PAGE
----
From these seven passages, it is clear that a first-century Jew, like Paul, had ample reason to use the word kephalē in a way that means “authority over,” not just source. While allowing for differing nuances—some passages speak of “head” as opposed to tail; others describe leadership over others— “head” in these seven passages functionally describes one person as being over another. The function of this “oversight” will therefore depend on the nature of the relationship. Context determines whether “headship” is strongly directive and distant as in government, or more relational and loving as in the family—the husband is the head of his wife.
Kephalē in Philo, Josephus, and the Shepherd of Hermas
Even more, however, the word kephalē is also found to indicate authority in Philo and others. Fitzmyer lists four passages from Philo:
‘Head‘ we interpret allegorically to mean the ruling part of the soul.
(De somn. 2. 31 3207).
. . . being, as the head is the leading part in a living body, in some sense the head of kings [of the Ptolemaic dynasty]. (De vita Mosis 2. 5 #30)
Nature conferred the sovereignty of the body on the head. (De spec. leg. 3. 33 #184)
So then if one such man be found in a city – will appear superior to the city – or if a city (so appears) to the country roundabout, or if one nation will stand above all (other) nations, as a head above a body, to be conspicuous all about, (so it will be) not for (its own) glory, but for the benefit of those who behold it. (De proem, et poenis 19 #114)
One doesn’t need to be overly familiar with Philo to see from these examples, he uses the word kephalē with respect to leading, ruling, or headship. Moreover, Philo is not alone. Fitzmyer cites the Jewish War and the Shepherd of Hermas, to show how Josephus and Hermas say respectively Jerusalem is “the head of the whole nation”(4.4.3 #261; cf. 3.3.5 #54) and Hermas is the “head of the household” (Sim. 7.3).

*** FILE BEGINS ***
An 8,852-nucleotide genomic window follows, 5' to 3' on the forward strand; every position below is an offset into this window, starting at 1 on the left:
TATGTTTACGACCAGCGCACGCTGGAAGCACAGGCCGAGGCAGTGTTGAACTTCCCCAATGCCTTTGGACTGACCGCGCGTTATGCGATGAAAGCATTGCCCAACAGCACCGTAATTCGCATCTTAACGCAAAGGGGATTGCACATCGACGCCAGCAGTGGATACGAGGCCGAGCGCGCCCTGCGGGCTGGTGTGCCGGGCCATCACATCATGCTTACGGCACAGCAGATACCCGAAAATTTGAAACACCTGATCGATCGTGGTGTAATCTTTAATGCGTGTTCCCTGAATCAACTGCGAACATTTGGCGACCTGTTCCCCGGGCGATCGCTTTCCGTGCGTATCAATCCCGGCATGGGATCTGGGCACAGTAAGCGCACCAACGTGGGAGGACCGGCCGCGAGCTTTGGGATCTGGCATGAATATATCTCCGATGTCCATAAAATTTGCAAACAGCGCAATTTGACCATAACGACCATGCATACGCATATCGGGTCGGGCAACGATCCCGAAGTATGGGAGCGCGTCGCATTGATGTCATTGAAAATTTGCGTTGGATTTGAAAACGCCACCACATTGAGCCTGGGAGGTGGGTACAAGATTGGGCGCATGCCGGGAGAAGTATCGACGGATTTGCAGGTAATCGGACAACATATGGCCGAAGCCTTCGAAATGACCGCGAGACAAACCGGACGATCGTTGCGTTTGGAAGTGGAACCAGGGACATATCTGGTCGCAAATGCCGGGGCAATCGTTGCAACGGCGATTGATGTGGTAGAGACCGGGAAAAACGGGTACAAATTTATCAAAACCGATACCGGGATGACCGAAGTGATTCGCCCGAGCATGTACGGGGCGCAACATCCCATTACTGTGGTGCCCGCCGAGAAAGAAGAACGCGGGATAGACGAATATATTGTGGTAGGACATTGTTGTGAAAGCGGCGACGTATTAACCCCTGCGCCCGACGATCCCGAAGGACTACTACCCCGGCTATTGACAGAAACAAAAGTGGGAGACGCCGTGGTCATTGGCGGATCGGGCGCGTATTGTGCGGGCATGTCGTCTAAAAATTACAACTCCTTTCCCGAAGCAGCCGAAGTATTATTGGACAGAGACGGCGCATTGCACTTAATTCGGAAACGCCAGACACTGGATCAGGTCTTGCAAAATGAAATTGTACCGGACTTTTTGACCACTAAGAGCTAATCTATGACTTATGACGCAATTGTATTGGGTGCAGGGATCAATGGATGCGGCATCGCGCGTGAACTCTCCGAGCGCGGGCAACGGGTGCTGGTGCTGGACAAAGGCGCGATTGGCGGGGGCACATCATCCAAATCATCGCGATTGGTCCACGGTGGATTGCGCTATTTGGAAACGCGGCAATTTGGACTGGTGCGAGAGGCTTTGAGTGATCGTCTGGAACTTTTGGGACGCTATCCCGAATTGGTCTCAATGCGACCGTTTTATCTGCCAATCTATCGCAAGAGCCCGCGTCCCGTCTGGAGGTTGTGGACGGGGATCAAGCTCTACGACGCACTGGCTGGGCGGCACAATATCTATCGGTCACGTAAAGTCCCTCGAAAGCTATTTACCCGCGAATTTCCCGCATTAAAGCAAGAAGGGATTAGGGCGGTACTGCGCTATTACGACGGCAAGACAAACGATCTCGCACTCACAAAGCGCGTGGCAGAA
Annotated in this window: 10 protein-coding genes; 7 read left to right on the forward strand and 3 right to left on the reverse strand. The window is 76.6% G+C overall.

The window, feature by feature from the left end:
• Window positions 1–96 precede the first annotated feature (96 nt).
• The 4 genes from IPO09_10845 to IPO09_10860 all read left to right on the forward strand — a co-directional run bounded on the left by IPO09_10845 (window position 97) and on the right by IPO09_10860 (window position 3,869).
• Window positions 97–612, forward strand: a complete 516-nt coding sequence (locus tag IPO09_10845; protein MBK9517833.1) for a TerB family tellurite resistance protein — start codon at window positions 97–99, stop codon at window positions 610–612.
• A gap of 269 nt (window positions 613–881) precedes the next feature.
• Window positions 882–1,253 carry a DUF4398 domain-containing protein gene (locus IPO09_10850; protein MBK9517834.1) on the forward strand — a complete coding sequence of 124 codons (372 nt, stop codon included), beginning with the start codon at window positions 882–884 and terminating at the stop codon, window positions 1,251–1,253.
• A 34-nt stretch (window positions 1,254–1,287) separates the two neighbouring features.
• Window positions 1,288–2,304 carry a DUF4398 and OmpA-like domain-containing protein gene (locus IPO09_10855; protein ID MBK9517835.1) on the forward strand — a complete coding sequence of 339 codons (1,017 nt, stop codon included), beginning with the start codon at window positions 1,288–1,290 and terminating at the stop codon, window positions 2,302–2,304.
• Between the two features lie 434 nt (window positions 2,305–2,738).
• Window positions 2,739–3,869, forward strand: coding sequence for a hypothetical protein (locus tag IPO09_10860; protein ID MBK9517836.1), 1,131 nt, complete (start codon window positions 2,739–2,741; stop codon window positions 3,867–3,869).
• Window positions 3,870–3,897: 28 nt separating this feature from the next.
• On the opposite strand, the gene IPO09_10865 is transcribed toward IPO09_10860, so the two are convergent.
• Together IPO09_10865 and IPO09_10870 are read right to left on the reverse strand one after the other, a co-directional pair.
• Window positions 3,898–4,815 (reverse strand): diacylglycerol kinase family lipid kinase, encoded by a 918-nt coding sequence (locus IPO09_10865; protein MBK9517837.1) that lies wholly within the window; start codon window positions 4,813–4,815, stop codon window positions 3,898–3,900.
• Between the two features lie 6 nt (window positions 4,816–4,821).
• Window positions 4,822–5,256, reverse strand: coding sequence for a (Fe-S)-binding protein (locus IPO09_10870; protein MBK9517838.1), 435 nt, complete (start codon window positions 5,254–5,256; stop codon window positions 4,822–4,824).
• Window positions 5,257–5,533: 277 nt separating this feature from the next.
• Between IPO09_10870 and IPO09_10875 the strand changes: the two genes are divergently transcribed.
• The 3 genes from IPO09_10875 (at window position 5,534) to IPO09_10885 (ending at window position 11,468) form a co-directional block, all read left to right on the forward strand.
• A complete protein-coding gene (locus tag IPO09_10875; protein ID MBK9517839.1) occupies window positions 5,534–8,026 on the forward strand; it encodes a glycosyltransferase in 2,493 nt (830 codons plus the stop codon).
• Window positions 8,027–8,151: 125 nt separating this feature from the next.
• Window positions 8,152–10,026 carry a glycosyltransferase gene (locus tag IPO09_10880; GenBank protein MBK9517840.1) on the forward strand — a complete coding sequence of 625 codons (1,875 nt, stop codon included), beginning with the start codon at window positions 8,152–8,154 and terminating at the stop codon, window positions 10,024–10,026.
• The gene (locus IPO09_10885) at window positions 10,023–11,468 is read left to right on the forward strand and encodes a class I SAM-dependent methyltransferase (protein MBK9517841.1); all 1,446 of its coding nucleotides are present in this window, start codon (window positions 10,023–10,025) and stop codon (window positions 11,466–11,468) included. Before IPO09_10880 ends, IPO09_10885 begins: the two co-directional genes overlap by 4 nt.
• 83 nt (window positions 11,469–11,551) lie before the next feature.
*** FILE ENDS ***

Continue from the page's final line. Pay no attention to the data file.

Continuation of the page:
From Kephalē to Context
Ultimately, these passages do not determine the meaning of kephalē in 1 Corinthians 11 or Ephesians 5, context does. But that being said, the “hierarchial” use of kephalē whether physical or metaphorical, increases the likelihood that Paul is not speaking of “source” in 1 Corinthians 11, but delegated authority. As Fitzmyer concludes, “Paul of Tarsus could well have intended that kephalē in 1 Cor 11. 3 be understood as ‘head’ in the sense of authority or supremacy over someone else” (510).
With kephalē‘s lexical range reaffirmed as including “authority over”—this is Fitzmyer’s concluding plea to the lexicon Liddell and Scott—we should return to the context of 1 Corinthians 11:3 (and Ephesians 5:23). Significantly, in both texts Paul makes explicit connection with the creation account of Genesis 1–2. The importance for our reading is that the roles of men and women are not defined narrowly by one word (kephalē), but rather by the original creation story. In this way, kephalē becomes a word to describe the larger constructs of men’s and women’s roles, which Genesis clearly indicates are complementarian in nature—men and women equal in value, distinct in role.
Therefore, we should see that Paul uses kephalē to speak of the original role differences between men and women in marriage—role differences that were established in creation, before the fall. The context for defining “head” is familial, loving, and servant-hearted. It is not austere, domineering, or hierarchical (as the world understands the term). Instead, it is emblematic of God’s good design for creation, reflected in men who lead and love like Christ, and women who respect their husbands and submit to their husbands like Christ’s bride, the church. This may not grab the attention of a feminized world, but it is the way God created men and women, and it pleases him when men and women seek to honor their head as God designed.
Soli Deo Gloria, ds